Advisory support on project bids

Advice >  Advisory support on project bids

RRC can provide advice, guidance and suggestions on project bids. We are happy to help out on a variety of things. Feel free to include us on a bid to help out with:

  • Advice over the phone
  • Sitting in on project meetings
  • Advice on methods for works
  • Suggestions on project design drawings
  • Help on the ground through advisory site visits
  • Feasibility reports
 

Helping with bids

RRC does not compete for tenders as we are a membership organisation. We are happy to appear jointly on multiple bids with the consultants who are our members, and actively support as a partner. We are happy to discuss with consultants on the bid, if they would like any river restoration advice. We are also happy to help if you have won a tender and want to discuss next steps and other recommendations.

Supporting Research projects and PhDs

We recently helped develop a CENTA PhD studentship, with the PhD student starting in October 2022. The PhD is being hosted by Loughborough University, where Prof. Paul Wood will be the primary supervisor. RRC will act as a “CASE” partner, supporting the project financially and providing input on the research scope. RRC designed the project, looking at multiple invertebrate biomonitoring indices to develop a tool identifying key pressures at a given location.

RRC is also helping a postdoc working at Umeå University on hydromorphological responses to Stage Zero restoration. He started his research in July 2022 so the project is in its infancy. RRC are in contact with the postdoc and have sat in meetings with them alongside a project delivery team for the Holnicote Stage Zero project.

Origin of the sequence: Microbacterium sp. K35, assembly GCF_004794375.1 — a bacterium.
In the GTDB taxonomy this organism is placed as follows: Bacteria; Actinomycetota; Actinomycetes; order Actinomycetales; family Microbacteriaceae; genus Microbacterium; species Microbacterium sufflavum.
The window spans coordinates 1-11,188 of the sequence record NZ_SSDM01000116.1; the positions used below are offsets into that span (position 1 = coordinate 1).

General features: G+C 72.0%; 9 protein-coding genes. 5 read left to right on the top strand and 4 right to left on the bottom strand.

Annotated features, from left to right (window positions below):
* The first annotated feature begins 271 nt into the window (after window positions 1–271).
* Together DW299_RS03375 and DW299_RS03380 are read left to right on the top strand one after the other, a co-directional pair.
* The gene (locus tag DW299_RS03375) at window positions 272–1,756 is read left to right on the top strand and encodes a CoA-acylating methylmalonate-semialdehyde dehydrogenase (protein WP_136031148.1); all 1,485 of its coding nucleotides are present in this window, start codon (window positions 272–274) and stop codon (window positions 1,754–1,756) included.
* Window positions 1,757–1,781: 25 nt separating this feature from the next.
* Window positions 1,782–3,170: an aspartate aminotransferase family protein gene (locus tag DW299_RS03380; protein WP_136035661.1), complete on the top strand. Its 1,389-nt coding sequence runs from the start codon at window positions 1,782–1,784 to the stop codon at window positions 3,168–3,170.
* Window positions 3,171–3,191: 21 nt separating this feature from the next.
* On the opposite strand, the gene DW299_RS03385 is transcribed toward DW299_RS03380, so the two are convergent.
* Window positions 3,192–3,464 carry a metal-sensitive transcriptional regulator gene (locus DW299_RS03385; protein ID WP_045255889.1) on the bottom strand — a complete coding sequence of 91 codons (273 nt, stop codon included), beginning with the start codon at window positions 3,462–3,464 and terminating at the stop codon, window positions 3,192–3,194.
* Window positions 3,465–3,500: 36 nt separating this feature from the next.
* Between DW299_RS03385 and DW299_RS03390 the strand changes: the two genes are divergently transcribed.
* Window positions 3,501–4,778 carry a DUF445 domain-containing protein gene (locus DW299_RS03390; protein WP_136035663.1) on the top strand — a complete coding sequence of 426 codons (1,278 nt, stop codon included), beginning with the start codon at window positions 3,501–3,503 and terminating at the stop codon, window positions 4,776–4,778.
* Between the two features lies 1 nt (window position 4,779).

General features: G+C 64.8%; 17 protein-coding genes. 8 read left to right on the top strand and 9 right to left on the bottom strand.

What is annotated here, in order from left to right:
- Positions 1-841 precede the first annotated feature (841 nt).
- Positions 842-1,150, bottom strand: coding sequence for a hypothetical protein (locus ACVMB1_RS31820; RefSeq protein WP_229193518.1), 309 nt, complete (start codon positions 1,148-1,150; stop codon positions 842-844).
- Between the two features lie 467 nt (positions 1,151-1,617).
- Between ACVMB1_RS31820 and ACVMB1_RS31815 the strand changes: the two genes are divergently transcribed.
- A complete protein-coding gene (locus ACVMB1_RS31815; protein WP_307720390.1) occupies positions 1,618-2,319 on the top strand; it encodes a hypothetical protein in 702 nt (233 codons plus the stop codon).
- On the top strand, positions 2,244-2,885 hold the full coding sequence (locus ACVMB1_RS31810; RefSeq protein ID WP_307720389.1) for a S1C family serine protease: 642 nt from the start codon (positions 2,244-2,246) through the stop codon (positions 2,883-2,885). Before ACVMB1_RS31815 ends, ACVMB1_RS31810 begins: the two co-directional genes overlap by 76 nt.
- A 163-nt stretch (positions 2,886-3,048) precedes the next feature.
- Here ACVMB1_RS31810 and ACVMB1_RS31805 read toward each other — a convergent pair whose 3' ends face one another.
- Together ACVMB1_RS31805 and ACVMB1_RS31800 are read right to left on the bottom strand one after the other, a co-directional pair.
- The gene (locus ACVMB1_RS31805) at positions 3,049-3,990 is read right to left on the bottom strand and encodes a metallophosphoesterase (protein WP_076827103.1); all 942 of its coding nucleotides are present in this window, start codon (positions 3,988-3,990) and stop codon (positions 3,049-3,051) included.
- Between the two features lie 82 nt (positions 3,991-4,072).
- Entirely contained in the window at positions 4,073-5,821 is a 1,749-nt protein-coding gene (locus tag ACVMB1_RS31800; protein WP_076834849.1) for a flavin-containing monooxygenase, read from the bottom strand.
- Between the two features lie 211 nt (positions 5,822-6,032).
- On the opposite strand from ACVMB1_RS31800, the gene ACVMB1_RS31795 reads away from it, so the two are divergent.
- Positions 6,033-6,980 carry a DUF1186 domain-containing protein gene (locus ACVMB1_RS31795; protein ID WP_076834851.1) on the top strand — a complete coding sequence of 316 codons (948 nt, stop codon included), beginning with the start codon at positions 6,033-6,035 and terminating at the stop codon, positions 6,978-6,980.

A postgraduate student at the University of Birmingham studying the 'River Environments and their Management' MSc course is working on some macroinvertebrate data which our Science & Technical Officer James White previously published here. They are exploring biomonitoring indices and individual taxa responses to flow regimes and alterations. They will use the ecological, habitat and flow information to guide potential management options (e.g. e-flows, restoration).

Another Masters student studying the same course at the University of Birmingham is studying the impact beavers have on habitat and vegetation, and how that might influence stream temperatures. RRC's involvement included email exchanges, providing examples of zoogeomorphological restoration projects (e.g. beaver and rewilding projects).

Two of our Science & Technical Officers, Hannah Joyce & James White also helped deliver the ‘Good Ecological Status’ module within the ‘Advanced Water Management’ Masters course at Cranfield University with Dr Bob Grabowski. RRC teaching included invertebrate biomonitoring indices and statistical analyses, as well as river restoration monitoring.

Organisations we have worked with

  • University of Birmingham
  • Cranfield University
  • Loughborough University
 
Contact us or email us rrc@therrc.co.uk for a chat about how we can help your specific project bid.